Customer Due Diligence: ensuring that you Know Your Customer
Do your due diligence. That’s a fundamental rule of business and basically comes down to knowing who you are dealing with. For any financial institution, one of the first assessments made is whether you can trust a potential client; Customer Due Diligence (CDD) is a critical element of effectively managing your risks and protecting yourself against potential financial crimes and nefarious activities.
Know Your Customer (KYC) is the process of a business verifying a client’s identity, and, if you are a financial institution, it’s more than a good idea, it’s enshrined in legislation. For Anti-Money Laundering (AML) purposes, KYC rules curtail financial activities of criminals and terrorists, and ensure that politically exposed persons (PEPs) are not getting caught up in bribery or corruption.
After all, where there’s money, there are also criminals lurking to take advantage wherever they can. By limiting financial activities, AML laws hit them where it hurts. And there’s a lot of money to go after; the United Nations Office on Drugs and Crime estimates that 2 to 5 percent of GDP, or $800 billion to $2 trillion, is laundered annually.
Besides being the right thing to do morally, the Customer Due Diligence (CDD) process is a smart business strategy to avoid heavy losses due to fraud, hefty fines, and sanctions, as well as bad publicity. Not knowing your customer in today’s financial world is a non-starter.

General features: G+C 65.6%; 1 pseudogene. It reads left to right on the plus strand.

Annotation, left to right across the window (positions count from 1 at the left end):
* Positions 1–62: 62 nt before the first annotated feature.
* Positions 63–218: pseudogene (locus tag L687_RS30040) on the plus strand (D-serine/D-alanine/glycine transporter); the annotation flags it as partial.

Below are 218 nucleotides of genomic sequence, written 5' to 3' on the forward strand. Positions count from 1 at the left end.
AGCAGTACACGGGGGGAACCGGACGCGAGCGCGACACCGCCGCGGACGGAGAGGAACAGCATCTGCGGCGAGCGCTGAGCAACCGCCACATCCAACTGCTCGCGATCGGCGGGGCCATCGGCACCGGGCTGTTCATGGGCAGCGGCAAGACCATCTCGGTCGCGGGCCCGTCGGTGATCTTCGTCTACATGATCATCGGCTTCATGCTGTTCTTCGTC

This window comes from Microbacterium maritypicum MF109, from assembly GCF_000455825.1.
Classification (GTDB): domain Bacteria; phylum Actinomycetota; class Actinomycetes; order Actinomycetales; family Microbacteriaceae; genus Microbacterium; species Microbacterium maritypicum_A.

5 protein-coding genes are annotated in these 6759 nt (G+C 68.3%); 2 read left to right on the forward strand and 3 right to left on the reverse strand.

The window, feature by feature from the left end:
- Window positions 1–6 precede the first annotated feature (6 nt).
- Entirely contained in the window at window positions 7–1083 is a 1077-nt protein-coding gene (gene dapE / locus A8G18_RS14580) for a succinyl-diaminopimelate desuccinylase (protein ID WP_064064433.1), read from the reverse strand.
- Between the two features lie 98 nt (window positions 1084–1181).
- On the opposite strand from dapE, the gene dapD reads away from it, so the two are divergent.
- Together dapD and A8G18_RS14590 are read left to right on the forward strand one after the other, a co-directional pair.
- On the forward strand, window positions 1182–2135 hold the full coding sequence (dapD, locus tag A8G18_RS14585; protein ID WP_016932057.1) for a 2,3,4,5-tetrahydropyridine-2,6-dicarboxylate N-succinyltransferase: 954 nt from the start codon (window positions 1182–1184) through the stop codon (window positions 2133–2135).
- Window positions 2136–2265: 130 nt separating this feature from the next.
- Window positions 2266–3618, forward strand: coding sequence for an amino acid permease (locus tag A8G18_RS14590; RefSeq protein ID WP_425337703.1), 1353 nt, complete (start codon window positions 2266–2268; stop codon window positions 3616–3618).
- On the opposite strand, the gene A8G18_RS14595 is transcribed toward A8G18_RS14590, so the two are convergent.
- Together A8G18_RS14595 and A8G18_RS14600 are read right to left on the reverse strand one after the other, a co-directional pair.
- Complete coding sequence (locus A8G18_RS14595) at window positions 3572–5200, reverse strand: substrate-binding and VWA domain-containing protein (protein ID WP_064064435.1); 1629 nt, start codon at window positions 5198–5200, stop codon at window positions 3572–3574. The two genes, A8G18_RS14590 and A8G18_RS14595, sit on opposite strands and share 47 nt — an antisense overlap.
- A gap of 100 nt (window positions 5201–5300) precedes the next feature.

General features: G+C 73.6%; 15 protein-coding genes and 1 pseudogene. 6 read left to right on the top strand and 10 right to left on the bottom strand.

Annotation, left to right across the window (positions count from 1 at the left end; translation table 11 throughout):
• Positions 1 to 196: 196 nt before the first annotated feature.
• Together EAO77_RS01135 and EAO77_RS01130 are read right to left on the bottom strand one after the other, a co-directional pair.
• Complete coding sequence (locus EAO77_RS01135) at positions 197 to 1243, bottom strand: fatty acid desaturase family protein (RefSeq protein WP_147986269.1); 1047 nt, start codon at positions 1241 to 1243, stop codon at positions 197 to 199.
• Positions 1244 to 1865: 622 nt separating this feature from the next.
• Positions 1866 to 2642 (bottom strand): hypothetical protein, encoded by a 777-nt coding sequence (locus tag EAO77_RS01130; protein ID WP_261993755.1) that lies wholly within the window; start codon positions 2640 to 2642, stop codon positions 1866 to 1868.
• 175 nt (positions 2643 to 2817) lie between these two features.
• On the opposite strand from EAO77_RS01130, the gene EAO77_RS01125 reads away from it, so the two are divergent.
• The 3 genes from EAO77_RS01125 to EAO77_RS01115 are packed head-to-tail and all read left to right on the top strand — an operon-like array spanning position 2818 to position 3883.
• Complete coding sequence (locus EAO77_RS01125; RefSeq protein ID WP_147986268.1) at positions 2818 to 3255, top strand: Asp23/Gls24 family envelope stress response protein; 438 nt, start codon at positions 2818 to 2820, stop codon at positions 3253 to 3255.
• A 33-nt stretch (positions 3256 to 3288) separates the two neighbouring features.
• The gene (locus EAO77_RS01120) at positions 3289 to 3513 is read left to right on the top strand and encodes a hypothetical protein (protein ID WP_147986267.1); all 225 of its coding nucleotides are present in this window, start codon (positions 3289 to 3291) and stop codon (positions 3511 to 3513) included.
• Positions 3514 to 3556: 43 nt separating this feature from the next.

Due diligence around the world
While caveat emptor (buyer beware) has been around since Roman days, the concept was first codified into law in the U.S. Security Act of 1933, where the phrase due diligence came into being. Cut to 2001, and the U.S. Patriot Act, where the idea of due diligence was applied to knowing your customers. Since then, the U.S. has strengthened CDD requirements, and similar laws have been passed around the world.
There are generally three steps in the KYC process:
- Identify your customer, through a proper Customer Identification Program (CIP)
- Understand the customer activities
- Assess money laundering risk
Taken together, steps 2 and 3 are the basis of CDD.
As of 2016, according to PwC, at least 92 countries have AML legislation with some form of CDD requirements. Here is a sampling:
Due diligence in China
This account type is the most basic of the three, with transaction limits for outgoing transfers set to just over a total of $150, which includes transfers to the user’s own bank account. However, satisfying the KYC requirements for this account only requires an online identity check. Once exceeding the limit, the customer must undergo additional identity checks to continue using the account.